Thursday, September 20, 2007

On black armbands and hope

I'm wearing a black armband Friday to protest the war in Iraq. It's part of a national movement (see to break your daily routine the 3rd Friday of each month as a public demonstration of how many people want the war to end.

So when I go to the doctor's office, when I wait in the driver's license office for my new 16-year-old to get her license, I'll be wearing something I haven't put on since we protested the Vietnam War in high school. Maybe someone will ask about it. Maybe I'll have a chance to engage someone in a conversation.

One thing I know for sure - it is a pitiful and lame response to the catastrophe that is Iraq, and as glad as I am that there is something I can do it feels almost worse than doing nothing. No soldier will evade an IED because of my armband. No wife will get her husband back earlier because of my piece of cloth. No Iraqi family will get to stay in their home instead of leaving everything behind just to survive, because I have a different wardrobe one day a month.

But it is something, I guess. As we learn from quantum physics, the smallest change in the smallest particle is still a change. Enough small changes, and pretty soon everything is going in a different direction.

Small changes can coalesce when we little people take a stand and then recognize a fellow spirit. When I'm walking through my neighborhood and I see a blue dot sticker, I smile, I recognize a kindred spirit, I don't feel so alone and I feel like maybe I can do something more. I feel hope.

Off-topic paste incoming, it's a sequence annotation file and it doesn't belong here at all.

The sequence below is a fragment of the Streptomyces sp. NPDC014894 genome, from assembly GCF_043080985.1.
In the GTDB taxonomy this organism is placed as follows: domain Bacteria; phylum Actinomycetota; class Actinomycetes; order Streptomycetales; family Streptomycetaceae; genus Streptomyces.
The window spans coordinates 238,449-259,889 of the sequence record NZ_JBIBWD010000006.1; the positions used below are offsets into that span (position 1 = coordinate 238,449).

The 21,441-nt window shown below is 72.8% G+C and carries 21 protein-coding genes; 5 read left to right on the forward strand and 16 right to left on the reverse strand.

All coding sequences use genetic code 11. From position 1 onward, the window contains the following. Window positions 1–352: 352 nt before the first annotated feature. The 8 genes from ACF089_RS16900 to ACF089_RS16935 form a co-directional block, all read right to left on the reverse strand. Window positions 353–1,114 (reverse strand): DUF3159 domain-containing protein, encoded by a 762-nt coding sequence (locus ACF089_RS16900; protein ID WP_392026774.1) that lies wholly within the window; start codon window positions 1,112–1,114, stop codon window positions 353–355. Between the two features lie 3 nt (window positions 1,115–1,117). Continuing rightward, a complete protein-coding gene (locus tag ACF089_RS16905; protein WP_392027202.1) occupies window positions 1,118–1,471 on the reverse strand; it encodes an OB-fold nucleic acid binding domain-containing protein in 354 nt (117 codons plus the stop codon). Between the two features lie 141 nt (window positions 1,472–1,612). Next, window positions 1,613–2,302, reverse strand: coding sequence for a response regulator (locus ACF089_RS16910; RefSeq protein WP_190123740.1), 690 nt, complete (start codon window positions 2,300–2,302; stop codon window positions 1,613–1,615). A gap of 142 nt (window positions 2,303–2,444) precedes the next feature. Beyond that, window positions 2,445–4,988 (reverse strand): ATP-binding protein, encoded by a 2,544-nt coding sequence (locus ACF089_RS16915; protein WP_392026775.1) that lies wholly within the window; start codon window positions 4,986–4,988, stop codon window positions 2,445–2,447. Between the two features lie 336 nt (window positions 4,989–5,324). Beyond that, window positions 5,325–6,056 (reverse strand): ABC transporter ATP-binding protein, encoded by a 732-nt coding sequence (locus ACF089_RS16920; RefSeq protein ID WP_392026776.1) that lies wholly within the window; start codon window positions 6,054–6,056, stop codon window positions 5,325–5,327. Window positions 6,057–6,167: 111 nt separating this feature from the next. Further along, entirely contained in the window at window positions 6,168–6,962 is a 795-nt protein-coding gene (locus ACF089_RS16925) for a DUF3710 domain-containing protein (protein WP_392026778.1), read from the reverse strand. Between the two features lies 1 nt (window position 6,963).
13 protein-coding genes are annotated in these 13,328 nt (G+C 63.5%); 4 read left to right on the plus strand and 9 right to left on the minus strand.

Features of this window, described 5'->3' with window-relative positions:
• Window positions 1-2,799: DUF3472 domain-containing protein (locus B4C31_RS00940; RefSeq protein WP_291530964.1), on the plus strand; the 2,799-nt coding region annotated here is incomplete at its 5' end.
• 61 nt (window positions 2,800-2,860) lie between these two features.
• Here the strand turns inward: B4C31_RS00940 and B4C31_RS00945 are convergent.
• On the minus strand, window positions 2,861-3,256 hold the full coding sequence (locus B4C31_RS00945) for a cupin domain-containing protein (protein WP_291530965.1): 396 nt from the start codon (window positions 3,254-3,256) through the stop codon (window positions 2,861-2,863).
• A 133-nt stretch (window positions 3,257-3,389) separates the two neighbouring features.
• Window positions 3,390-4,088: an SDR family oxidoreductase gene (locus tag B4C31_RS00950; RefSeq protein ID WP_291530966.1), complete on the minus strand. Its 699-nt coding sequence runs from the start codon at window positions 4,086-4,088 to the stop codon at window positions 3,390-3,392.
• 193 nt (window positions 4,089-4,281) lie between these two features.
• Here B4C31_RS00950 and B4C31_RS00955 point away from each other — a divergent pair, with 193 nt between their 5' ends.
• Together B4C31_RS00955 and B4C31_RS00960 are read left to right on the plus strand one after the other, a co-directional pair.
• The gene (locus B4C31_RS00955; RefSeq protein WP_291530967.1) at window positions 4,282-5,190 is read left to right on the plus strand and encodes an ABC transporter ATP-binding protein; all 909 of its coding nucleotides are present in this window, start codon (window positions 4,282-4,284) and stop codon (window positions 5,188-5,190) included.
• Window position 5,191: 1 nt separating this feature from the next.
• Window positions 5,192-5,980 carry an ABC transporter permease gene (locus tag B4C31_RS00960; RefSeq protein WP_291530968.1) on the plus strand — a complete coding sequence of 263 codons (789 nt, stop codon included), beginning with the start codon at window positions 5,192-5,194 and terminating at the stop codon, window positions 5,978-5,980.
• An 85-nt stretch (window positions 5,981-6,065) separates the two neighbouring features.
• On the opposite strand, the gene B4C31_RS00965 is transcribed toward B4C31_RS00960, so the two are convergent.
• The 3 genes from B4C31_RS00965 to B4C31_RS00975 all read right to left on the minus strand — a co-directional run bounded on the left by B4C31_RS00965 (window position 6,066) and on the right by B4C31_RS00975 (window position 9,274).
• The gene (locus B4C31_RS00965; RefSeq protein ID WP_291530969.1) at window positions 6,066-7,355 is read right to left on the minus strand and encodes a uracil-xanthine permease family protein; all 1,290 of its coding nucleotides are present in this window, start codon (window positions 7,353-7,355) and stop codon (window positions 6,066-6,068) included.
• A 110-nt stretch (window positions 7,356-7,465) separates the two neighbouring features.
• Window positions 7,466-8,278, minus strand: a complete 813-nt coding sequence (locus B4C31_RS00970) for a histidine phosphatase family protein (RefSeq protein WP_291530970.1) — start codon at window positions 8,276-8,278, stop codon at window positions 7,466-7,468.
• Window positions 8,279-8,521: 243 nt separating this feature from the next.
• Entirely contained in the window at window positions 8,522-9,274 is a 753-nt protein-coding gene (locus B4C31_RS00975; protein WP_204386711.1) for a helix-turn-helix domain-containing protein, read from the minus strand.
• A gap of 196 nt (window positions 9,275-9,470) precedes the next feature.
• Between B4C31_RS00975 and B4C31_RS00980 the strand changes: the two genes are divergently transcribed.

I might only be a quark (a blue quark in a red photon field?) but I can do something. And maybe it will give me the courage to do more.

"Maybe life's meaning is not so much found, as it is made." Opus, by Berke Breathed

It was 16 years ago today...

Well, this picture is from more like 14 year ago. But my baby turns 16 today. Oh, the stories I could tell, but I won't. I'll save those for the 18th birthday!

Now she's getting her driver's license! Some cultures have bat mitzvahs, others have quinceaneras, Southerners have drivers licenses as their rites of passage. And even though I'm not from the South, both my daughters are. So we will make the trek tomorrow to the license office and if we're successful (it's a long line!) she will drive by herself to her birthday party Sunday. I will be right behind her, of course. She can leave the nest but for a while it will be more like a bungee jump so I can reel her back in.

So here's to a great kid - writer, poet, animal lover, kind to people, lots of friends. She's already making a difference in the world and we are expecting greater things in the future!

Monday, September 10, 2007

Breaking: Water is Wet!

An article in the Los Angeles Times today tells about a study that demonstrates
liberals tolerate ambiguity and conflict better than conservatives because of how their brains work.

We are also open to new experiences, and those mindsets apply to our everyday decisions as well as politics. (Of course, for some of us, politics IS an everyday decision!)

People who identified as conservative tended to respond in a "knee-jerk fashion" during the test.
Liberals had more brain activity and made fewer mistakes than conservatives

A researcher who was not connected with the study said

the results could explain why President Bush demonstrated a single-minded commitment to the Iraq war and why some people perceived Sen. John F. Kerry... as a "flip-flopper" for changing his mind...
He added that liberals could be expected to more readily accept new social, scientific or religious ideas.

Even with the danger of uncritically accepting every new bit of information that passes my way, I still see the liberal mindset as a better way to live in a constantly changing world. It certainly makes life a lot more interesting and fun when you're always learning and enjoying new experiences.